The internet was down at Los Alamos National Laboratory. Two thousand forested feet above Albuquerque, the relatively remote spot was once a hidey-hole for the Manhattan Project. Today, it is tasked with keeping the many resulting nuclear warheads stable. But it has also, and not unrelatedly, become a hub of quantum-computing research—and a bad place for the internet to fritz out.
It was June 17, and quantum thermodynamicist Zoe Holmes was in town during the outage, participating in LANL’s Quantum Computing Summer School, a 10-week boot-camp for students. “Everybody was really frustrated,” she says. But then, instead of Googling and Githubbing and StackExchanging, she and her peers went analog.
“We spent all day by the whiteboard doing calculations,” she said. “I’ve not done that before.” It was… nice.
Since getting plugged in once again, Holmes and 14 other students have been humming away on projects, going to lectures, and generally steeping themselves in the quantum-computing universe. It's a subject that, for the most part, doesn’t exist in universities. Only a few schools offer courses and even fewer offer specializations.
Since the schools of the present weren’t preparing the quantum workforce of the future, LANL started the summer school last year to do so for them. In 2018, LANL had 90 applicants for 10 spots; this year, the program had 230 applicants for 15 spots.
“It's sort of a buyers’ market for us,” said Patrick Coles, a quantum physicist and the summer school’s organizer. And indeed, the lab does kind of buy its students, paying them a stipend to spend 10 weeks in the high altitudes of New Mexico, learning about the strange machines of the future.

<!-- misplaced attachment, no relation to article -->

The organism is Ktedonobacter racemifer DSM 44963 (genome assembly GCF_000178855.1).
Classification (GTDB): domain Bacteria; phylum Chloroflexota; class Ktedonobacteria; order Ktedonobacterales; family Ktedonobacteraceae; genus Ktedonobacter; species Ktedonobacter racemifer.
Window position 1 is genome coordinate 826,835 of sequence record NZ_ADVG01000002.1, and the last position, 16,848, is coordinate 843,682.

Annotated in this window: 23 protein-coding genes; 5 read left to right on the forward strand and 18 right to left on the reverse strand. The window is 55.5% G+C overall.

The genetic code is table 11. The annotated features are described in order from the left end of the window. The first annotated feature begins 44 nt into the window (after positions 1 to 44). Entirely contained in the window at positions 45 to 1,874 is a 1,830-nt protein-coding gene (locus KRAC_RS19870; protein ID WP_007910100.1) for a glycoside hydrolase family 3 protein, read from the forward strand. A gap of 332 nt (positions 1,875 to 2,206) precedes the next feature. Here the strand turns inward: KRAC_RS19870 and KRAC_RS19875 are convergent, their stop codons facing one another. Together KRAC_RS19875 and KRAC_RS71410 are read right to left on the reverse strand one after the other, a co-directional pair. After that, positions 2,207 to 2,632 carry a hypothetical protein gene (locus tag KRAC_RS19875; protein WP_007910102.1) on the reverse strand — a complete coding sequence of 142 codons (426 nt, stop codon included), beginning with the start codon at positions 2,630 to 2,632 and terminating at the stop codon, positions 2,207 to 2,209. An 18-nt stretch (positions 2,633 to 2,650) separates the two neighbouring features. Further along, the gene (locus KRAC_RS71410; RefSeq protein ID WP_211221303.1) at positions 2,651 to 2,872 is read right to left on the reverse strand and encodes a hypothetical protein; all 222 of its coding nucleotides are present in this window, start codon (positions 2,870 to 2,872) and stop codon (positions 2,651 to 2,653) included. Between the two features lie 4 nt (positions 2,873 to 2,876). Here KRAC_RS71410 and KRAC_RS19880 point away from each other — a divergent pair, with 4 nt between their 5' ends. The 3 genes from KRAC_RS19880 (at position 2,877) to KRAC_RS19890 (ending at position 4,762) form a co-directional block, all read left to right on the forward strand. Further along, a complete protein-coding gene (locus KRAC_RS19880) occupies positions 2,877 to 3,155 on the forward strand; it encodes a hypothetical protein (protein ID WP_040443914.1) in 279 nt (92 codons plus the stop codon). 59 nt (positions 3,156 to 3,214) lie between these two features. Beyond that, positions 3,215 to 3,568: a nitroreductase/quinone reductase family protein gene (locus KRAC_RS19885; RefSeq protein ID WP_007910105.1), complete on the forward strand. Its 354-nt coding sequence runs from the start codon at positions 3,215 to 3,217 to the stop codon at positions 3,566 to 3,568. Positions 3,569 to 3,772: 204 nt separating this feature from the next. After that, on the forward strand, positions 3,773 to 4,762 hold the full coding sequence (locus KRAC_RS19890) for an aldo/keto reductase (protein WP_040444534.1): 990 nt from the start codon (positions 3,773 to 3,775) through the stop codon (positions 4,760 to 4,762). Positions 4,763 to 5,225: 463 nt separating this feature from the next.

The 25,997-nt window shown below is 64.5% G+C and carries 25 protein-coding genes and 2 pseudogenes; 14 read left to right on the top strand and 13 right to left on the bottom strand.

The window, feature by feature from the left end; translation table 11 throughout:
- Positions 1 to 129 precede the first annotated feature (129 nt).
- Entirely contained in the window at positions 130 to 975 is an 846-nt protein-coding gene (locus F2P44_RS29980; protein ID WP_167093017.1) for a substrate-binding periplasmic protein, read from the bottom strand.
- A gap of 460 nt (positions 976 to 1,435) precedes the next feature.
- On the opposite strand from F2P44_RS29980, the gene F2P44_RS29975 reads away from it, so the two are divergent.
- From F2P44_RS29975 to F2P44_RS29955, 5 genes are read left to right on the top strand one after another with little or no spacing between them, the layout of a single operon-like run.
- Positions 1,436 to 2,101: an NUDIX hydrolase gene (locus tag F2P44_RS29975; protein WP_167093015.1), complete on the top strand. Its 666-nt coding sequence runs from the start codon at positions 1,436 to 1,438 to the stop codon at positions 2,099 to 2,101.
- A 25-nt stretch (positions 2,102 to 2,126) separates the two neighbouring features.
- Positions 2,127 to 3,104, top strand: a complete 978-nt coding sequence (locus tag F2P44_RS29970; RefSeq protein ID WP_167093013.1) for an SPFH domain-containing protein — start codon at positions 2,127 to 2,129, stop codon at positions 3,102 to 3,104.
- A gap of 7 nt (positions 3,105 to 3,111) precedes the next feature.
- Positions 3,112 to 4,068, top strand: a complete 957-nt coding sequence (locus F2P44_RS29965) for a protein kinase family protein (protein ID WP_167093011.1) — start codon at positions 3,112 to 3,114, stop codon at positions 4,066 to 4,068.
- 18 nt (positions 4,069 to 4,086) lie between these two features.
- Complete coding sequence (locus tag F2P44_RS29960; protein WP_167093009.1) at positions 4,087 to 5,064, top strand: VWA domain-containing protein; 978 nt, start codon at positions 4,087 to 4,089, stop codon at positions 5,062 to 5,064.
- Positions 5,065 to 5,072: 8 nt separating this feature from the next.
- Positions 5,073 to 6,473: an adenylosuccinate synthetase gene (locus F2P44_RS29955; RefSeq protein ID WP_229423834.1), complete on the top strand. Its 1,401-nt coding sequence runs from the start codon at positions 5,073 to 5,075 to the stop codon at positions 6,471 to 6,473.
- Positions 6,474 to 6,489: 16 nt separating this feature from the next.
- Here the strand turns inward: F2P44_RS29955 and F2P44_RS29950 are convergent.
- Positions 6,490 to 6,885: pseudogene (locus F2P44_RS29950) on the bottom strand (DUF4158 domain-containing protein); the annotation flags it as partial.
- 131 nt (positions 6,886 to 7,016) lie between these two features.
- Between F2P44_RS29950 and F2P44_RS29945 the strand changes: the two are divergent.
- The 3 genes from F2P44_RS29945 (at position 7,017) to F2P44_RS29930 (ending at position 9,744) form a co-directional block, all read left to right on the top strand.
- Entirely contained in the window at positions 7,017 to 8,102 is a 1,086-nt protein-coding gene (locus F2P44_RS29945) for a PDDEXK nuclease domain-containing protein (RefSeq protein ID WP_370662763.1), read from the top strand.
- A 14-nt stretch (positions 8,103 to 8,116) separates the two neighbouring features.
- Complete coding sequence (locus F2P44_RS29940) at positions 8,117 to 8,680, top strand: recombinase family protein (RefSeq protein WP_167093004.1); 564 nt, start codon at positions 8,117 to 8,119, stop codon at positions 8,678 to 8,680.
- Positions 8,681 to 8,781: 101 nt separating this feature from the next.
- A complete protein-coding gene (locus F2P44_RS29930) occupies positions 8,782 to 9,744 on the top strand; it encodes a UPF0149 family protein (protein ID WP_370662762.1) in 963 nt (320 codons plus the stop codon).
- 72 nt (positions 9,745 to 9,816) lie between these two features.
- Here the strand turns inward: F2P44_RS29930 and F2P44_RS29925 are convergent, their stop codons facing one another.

But why would the Department of Energy care about bringing students like Holmes here to collaborate in the first place? Why has the agency invested hundreds of millions of dollars in quantum computing, just in the past year?
For one, classical computers—while great at scrolling Twitter or even modeling how matter spread out after the Big Bang—suck at simulating quantum systems, ones subject to the physical laws of the super small. But quantum computers can simulate complicated systems that involve lots of individual objects, mimicking atoms or optimizing shipping logistics. If you want to model a chemical reaction, or understand how material behaves in a superconductor, you call D-Wave, not Dell.
“If you have a classical supercomputer that can simulate a molecule with at most 10 atoms, then you would have to double the size of that supercomputer just to simulate 11 atoms,” said Coles. You kind of hit a wall because your computer has to grow exponentially just to add atoms.
If quantum computers can successfully simulate atoms and particles, scientists can understand how the nuclear material inside existing bombs is behaving, what will happen as it sits inert, and what would happen if someone pressed the big red button
Quantum computers, though, only have to grow linearly when you add atoms, giving them more flex for their size. Chemical research of that sort could accelerate pharmaceutical development, whipping up digital chemical reactions you couldn’t digitally replicate before. It could reveal how best to route cargo carriers, or any other system with a ton of moving parts.
And yeah, LANL delves into those topics. But the hot core of LANL's mission is nuclear security. And if quantum computers can successfully simulate atoms and particles, scientists can understand how the nuclear material inside existing bombs is behaving, what will happen as it sits inert, and what would happen if someone pressed the big red button. Since we’re not supposed to just blow up bombs in the desert anymore to understand them, scientists could simulate nuclear blasts (and the sitting-still bombs) on quantum computers.